19. EWWW. Brad writes Romney/NBA player slash in his spare time. I really did not need to know that. I cannot even take a shower cause that was in the story too.

    Seriously, Brad how are you reacting to the fact that Romney repudiated everything he said before to look moderate? Either you like the flip-Romney and lied about liking flop-Romney’s policies or vice-versa. Or are you in some unholy synchronization with Romney’s BRAINZ (TM)? Actually that would explain a lot about the recent history of the GOP.

  20. John, when you get more time I ask that you elaborate more on the word count thing. As someone who considers 2000 words an exemplary day, I now feel quite inadequate.

    You once said anything over 4000 words turns your brain to jelly. So how many Coke Zeros did it take to stay clear for this marathon? And is this stuff final draft, first draft, somewhere in between?

  21. Having paid attention to Romney for ten years, I am prepared to see him play the game the way it’s always played: run to your base to win the primaries, run to the middle to win the country. I’ve been fairly consistent in telling my lib friends that a Presidential Romney is not the terror they suspect he will be, mainly because he is a failry moderate pol (albeit tilting to the right) and that he’s chosen to work his way up the Republican channels because the Republican mold matches him more than the Democratic mold. Based mostly on economics and Romney’s understanding of how the economy works in fact vs. how it works in theory.

    Yes, it would be nice to have a political process which did not require a degree of contortionism out of its pols. I will note that Obama was doing his fair share of contradicting himself during the debates, compared to statements he’s made in the past. Just as his record has contradicted his promises he’s made since he ran in 2008.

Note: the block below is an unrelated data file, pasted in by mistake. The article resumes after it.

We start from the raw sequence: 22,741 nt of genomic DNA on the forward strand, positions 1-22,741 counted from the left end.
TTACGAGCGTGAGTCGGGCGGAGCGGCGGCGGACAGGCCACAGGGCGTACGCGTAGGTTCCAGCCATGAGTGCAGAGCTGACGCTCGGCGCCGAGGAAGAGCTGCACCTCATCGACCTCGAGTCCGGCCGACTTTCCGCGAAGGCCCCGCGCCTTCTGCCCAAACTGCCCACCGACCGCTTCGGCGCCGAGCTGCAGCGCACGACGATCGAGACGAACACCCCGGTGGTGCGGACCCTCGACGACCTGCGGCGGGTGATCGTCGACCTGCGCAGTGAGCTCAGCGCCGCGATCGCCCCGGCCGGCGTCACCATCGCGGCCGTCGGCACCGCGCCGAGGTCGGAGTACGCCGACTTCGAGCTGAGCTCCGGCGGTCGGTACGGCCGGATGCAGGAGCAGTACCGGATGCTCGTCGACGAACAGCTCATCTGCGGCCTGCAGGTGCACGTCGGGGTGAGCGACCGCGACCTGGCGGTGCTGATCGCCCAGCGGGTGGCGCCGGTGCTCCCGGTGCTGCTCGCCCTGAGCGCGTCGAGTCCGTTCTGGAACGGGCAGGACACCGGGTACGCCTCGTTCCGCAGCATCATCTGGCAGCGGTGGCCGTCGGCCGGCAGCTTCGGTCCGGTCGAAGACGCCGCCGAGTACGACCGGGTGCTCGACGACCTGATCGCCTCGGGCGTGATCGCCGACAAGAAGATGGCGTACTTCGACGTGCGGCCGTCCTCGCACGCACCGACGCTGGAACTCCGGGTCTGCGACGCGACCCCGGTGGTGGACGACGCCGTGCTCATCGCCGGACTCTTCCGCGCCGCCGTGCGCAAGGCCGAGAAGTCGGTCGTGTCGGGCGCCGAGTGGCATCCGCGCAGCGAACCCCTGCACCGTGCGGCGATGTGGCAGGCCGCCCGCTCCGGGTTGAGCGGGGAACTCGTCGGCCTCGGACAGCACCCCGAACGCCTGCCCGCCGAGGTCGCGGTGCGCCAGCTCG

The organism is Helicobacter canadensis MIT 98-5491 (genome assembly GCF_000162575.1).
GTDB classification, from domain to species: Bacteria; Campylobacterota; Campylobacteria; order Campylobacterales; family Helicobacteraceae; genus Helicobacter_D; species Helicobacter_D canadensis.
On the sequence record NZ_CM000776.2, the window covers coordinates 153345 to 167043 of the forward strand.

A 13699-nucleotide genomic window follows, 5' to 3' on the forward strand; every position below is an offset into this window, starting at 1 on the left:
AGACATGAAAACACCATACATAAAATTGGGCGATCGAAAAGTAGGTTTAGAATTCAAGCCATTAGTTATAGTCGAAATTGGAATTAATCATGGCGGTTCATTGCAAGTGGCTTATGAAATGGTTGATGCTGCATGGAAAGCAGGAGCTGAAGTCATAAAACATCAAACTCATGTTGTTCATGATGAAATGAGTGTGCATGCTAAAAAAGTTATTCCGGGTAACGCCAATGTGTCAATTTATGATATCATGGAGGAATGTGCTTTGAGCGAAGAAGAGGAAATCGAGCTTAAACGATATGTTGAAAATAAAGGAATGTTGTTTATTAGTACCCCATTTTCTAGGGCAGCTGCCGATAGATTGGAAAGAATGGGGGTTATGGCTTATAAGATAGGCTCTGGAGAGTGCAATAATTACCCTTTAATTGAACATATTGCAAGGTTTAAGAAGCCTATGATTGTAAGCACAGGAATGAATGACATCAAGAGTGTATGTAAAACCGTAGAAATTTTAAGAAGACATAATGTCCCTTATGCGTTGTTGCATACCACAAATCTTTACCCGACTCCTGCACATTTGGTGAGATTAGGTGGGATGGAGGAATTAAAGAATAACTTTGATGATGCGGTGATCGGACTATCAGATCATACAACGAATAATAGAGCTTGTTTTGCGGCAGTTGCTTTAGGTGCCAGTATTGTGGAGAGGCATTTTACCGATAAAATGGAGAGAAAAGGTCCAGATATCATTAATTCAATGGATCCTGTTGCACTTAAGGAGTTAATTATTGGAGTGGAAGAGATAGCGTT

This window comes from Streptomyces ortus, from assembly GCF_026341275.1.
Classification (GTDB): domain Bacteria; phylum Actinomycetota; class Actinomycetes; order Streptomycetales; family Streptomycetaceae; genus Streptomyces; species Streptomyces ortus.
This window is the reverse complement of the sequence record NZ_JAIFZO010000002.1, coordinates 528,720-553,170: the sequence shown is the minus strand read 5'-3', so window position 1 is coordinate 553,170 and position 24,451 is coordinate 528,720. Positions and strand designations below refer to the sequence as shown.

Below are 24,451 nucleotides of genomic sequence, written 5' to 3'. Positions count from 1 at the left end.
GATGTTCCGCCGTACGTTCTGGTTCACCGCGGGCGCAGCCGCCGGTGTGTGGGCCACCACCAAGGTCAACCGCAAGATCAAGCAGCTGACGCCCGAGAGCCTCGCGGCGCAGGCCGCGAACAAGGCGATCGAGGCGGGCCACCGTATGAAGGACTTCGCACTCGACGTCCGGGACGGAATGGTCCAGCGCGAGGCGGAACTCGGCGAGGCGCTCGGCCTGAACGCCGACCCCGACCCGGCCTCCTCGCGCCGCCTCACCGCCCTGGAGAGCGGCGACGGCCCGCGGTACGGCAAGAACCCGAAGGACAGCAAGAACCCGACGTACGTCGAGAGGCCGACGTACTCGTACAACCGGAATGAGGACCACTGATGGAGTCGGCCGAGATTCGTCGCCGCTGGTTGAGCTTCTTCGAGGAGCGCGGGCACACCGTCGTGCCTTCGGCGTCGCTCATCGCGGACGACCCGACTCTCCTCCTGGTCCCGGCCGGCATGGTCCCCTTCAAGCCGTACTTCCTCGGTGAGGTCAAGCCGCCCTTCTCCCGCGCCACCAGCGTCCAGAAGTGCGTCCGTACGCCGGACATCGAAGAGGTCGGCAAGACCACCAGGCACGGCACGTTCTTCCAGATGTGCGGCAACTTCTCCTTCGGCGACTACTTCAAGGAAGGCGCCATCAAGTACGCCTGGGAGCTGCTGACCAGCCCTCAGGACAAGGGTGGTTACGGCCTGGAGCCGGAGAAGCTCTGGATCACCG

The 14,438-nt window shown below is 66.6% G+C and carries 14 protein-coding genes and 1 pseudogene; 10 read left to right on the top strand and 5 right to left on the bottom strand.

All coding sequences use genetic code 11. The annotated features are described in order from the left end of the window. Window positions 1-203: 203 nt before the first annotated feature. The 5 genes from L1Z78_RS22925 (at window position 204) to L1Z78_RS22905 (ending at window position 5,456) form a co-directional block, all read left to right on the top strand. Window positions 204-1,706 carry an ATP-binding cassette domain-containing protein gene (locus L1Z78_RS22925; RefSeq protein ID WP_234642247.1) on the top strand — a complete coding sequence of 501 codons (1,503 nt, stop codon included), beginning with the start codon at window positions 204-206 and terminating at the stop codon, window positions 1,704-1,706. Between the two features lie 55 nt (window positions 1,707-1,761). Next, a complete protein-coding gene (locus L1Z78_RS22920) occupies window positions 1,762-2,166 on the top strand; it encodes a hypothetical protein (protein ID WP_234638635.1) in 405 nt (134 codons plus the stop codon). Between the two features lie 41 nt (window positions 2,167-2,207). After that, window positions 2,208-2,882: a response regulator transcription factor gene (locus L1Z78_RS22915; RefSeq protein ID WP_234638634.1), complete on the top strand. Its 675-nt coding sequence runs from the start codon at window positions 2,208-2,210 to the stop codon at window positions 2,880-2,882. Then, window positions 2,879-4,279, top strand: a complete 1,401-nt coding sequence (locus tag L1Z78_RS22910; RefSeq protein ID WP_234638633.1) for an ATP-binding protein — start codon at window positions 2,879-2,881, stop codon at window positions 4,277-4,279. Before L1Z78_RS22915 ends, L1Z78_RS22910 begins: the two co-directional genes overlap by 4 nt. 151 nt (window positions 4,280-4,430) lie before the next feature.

Of the two men, I find Romney less contradictory and far more likely to kickstart an actual economic recovery vs. the slow-coma-wakeup recovery of the Obama era, when a piddly 0.3% “improvement” in unemployment (with an actual adjusted number somewhere above 12%) gets cheers.

    Shows you how low the bar’s gone in the last decade.

    We can set our sights higher.

    Romney = 1
    Obama = 0

    Playoffs, baby!

  22. I have no idea what Brad is saying there, mainly because the metaphor is mostly wrong. Both Reagan in 1984 and Bush in 2004 had disastrous first debates by all accounts–there were serious concerns that Reagan was “too old” to be President, and Bush was actually behind in the polls a couple days later–and last I checked neither Mondale nor Kerry are ex-Presidents.

    And “fans with no specific team in contention this year”? In the snap polling that night, half of undecideds were unconvinced by either candidate, even though they thought Romney did better by a wide margin. In follow-up polling the next day, Romney had gained all of single point due almost entirely to conservatives regaining a bit of enthusiasm, which was balanced out by independents switching just enough that they went from majority Romney to majority Obama. Rasmussen’s 2-point lead for Obama in their tracking poll is unchanged, and Obama’s lead actually went up a point in Gallup’s.